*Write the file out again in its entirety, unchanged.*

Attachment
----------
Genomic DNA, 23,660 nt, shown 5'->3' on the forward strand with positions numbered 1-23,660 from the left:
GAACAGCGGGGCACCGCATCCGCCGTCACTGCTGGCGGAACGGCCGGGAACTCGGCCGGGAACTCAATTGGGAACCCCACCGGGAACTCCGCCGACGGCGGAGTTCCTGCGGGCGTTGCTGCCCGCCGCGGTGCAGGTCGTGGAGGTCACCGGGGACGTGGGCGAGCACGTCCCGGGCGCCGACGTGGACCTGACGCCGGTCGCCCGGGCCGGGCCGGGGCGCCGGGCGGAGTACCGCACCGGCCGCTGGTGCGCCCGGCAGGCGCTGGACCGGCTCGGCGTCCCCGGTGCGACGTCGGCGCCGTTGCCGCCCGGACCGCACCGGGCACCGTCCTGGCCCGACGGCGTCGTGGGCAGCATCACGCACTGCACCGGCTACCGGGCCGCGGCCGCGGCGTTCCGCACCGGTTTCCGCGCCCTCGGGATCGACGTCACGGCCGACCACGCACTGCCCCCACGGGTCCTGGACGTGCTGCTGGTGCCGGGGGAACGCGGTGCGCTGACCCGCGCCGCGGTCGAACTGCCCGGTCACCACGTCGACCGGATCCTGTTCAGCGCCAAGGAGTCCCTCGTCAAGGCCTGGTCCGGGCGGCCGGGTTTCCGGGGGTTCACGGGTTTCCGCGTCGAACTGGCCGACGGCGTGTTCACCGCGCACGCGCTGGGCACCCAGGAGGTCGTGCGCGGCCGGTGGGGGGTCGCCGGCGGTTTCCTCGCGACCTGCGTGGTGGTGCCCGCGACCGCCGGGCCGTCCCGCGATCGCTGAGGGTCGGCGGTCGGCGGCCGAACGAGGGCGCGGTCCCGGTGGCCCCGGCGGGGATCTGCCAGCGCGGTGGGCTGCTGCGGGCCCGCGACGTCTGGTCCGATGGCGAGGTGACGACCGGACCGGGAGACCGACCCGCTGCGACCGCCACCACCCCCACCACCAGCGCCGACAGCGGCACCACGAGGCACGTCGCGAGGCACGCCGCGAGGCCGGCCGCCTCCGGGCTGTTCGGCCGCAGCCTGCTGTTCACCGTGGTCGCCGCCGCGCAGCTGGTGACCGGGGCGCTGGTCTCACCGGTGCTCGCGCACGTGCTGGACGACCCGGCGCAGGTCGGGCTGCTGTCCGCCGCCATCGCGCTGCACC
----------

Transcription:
Genomic DNA, 23,660 nt, shown 5'->3' on the forward strand with positions numbered 1-23,660 from the left:
GAACAGCGGGGCACCGCATCCGCCGTCACTGCTGGCGGAACGGCCGGGAACTCGGCCGGGAACTCAATTGGGAACCCCACCGGGAACTCCGCCGACGGCGGAGTTCCTGCGGGCGTTGCTGCCCGCCGCGGTGCAGGTCGTGGAGGTCACCGGGGACGTGGGCGAGCACGTCCCGGGCGCCGACGTGGACCTGACGCCGGTCGCCCGGGCCGGGCCGGGGCGCCGGGCGGAGTACCGCACCGGCCGCTGGTGCGCCCGGCAGGCGCTGGACCGGCTCGGCGTCCCCGGTGCGACGTCGGCGCCGTTGCCGCCCGGACCGCACCGGGCACCGTCCTGGCCCGACGGCGTCGTGGGCAGCATCACGCACTGCACCGGCTACCGGGCCGCGGCCGCGGCGTTCCGCACCGGTTTCCGCGCCCTCGGGATCGACGTCACGGCCGACCACGCACTGCCCCCACGGGTCCTGGACGTGCTGCTGGTGCCGGGGGAACGCGGTGCGCTGACCCGCGCCGCGGTCGAACTGCCCGGTCACCACGTCGACCGGATCCTGTTCAGCGCCAAGGAGTCCCTCGTCAAGGCCTGGTCCGGGCGGCCGGGTTTCCGGGGGTTCACGGGTTTCCGCGTCGAACTGGCCGACGGCGTGTTCACCGCGCACGCGCTGGGCACCCAGGAGGTCGTGCGCGGCCGGTGGGGGGTCGCCGGCGGTTTCCTCGCGACCTGCGTGGTGGTGCCCGCGACCGCCGGGCCGTCCCGCGATCGCTGAGGGTCGGCGGTCGGCGGCCGAACGAGGGCGCGGTCCCGGTGGCCCCGGCGGGGATCTGCCAGCGCGGTGGGCTGCTGCGGGCCCGCGACGTCTGGTCCGATGGCGAGGTGACGACCGGACCGGGAGACCGACCCGCTGCGACCGCCACCACCCCCACCACCAGCGCCGACAGCGGCACCACGAGGCACGTCGCGAGGCACGCCGCGAGGCCGGCCGCCTCCGGGCTGTTCGGCCGCAGCCTGCTGTTCACCGTGGTCGCCGCCGCGCAGCTGGTGACCGGGGCGCTGGTCTCACCGGTGCTCGCGCACGTGCTGGACGACCCGGCGCAGGTCGGGCTGCTGTCCGCCGCCATCGCGCTGCACC